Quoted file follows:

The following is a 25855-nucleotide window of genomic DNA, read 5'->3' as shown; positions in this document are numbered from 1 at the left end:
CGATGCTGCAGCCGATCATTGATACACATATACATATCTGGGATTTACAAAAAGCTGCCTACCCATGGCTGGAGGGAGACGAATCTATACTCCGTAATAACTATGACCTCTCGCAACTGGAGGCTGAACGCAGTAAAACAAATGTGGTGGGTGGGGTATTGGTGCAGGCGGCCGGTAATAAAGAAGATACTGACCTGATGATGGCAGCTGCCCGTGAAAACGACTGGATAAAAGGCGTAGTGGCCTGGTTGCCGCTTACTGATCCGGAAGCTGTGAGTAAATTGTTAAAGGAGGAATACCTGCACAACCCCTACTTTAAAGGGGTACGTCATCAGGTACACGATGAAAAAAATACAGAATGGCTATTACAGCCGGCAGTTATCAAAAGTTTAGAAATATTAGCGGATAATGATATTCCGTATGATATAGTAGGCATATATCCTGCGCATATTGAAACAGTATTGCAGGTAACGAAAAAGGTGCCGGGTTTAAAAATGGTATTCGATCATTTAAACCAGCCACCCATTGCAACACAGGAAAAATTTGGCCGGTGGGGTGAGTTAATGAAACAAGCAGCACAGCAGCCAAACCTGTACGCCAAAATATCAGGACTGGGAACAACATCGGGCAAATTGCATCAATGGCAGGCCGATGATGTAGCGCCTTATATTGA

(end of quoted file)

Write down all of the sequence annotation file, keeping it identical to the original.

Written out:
The following is a 25855-nucleotide window of genomic DNA, read 5'->3' as shown; positions in this document are numbered from 1 at the left end:
CGATGCTGCAGCCGATCATTGATACACATATACATATCTGGGATTTACAAAAAGCTGCCTACCCATGGCTGGAGGGAGACGAATCTATACTCCGTAATAACTATGACCTCTCGCAACTGGAGGCTGAACGCAGTAAAACAAATGTGGTGGGTGGGGTATTGGTGCAGGCGGCCGGTAATAAAGAAGATACTGACCTGATGATGGCAGCTGCCCGTGAAAACGACTGGATAAAAGGCGTAGTGGCCTGGTTGCCGCTTACTGATCCGGAAGCTGTGAGTAAATTGTTAAAGGAGGAATACCTGCACAACCCCTACTTTAAAGGGGTACGTCATCAGGTACACGATGAAAAAAATACAGAATGGCTATTACAGCCGGCAGTTATCAAAAGTTTAGAAATATTAGCGGATAATGATATTCCGTATGATATAGTAGGCATATATCCTGCGCATATTGAAACAGTATTGCAGGTAACGAAAAAGGTGCCGGGTTTAAAAATGGTATTCGATCATTTAAACCAGCCACCCATTGCAACACAGGAAAAATTTGGCCGGTGGGGTGAGTTAATGAAACAAGCAGCACAGCAGCCAAACCTGTACGCCAAAATATCAGGACTGGGAACAACATCGGGCAAATTGCATCAATGGCAGGCCGATGATGTAGCGCCTTATATTGA